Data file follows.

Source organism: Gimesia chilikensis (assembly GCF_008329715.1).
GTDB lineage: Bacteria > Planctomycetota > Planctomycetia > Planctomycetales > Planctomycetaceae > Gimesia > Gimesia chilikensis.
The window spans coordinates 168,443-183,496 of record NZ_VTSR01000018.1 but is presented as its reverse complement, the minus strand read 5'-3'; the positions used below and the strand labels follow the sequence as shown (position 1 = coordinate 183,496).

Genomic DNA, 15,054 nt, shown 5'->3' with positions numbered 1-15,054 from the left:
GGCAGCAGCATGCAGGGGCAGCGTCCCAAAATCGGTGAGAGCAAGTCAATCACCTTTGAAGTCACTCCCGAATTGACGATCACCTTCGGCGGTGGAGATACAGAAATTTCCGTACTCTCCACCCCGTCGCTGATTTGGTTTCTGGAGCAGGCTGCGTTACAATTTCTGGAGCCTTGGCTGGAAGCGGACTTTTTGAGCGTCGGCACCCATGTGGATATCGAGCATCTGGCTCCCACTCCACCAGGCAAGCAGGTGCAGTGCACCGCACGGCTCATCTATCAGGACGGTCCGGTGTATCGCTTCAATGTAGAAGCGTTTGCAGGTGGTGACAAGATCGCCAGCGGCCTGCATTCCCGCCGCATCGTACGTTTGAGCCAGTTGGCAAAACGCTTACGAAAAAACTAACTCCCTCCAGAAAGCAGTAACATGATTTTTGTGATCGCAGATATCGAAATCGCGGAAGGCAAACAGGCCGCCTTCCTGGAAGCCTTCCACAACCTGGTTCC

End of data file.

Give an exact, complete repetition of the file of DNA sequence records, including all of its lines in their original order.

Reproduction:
Source organism: Gimesia chilikensis (assembly GCF_008329715.1).
GTDB lineage: Bacteria > Planctomycetota > Planctomycetia > Planctomycetales > Planctomycetaceae > Gimesia > Gimesia chilikensis.
The window spans coordinates 168,443-183,496 of record NZ_VTSR01000018.1 but is presented as its reverse complement, the minus strand read 5'-3'; the positions used below and the strand labels follow the sequence as shown (position 1 = coordinate 183,496).

Genomic DNA, 15,054 nt, shown 5'->3' with positions numbered 1-15,054 from the left:
GGCAGCAGCATGCAGGGGCAGCGTCCCAAAATCGGTGAGAGCAAGTCAATCACCTTTGAAGTCACTCCCGAATTGACGATCACCTTCGGCGGTGGAGATACAGAAATTTCCGTACTCTCCACCCCGTCGCTGATTTGGTTTCTGGAGCAGGCTGCGTTACAATTTCTGGAGCCTTGGCTGGAAGCGGACTTTTTGAGCGTCGGCACCCATGTGGATATCGAGCATCTGGCTCCCACTCCACCAGGCAAGCAGGTGCAGTGCACCGCACGGCTCATCTATCAGGACGGTCCGGTGTATCGCTTCAATGTAGAAGCGTTTGCAGGTGGTGACAAGATCGCCAGCGGCCTGCATTCCCGCCGCATCGTACGTTTGAGCCAGTTGGCAAAACGCTTACGAAAAAACTAACTCCCTCCAGAAAGCAGTAACATGATTTTTGTGATCGCAGATATCGAAATCGCGGAAGGCAAACAGGCCGCCTTCCTGGAAGCCTTCCACAACCTGGTTCC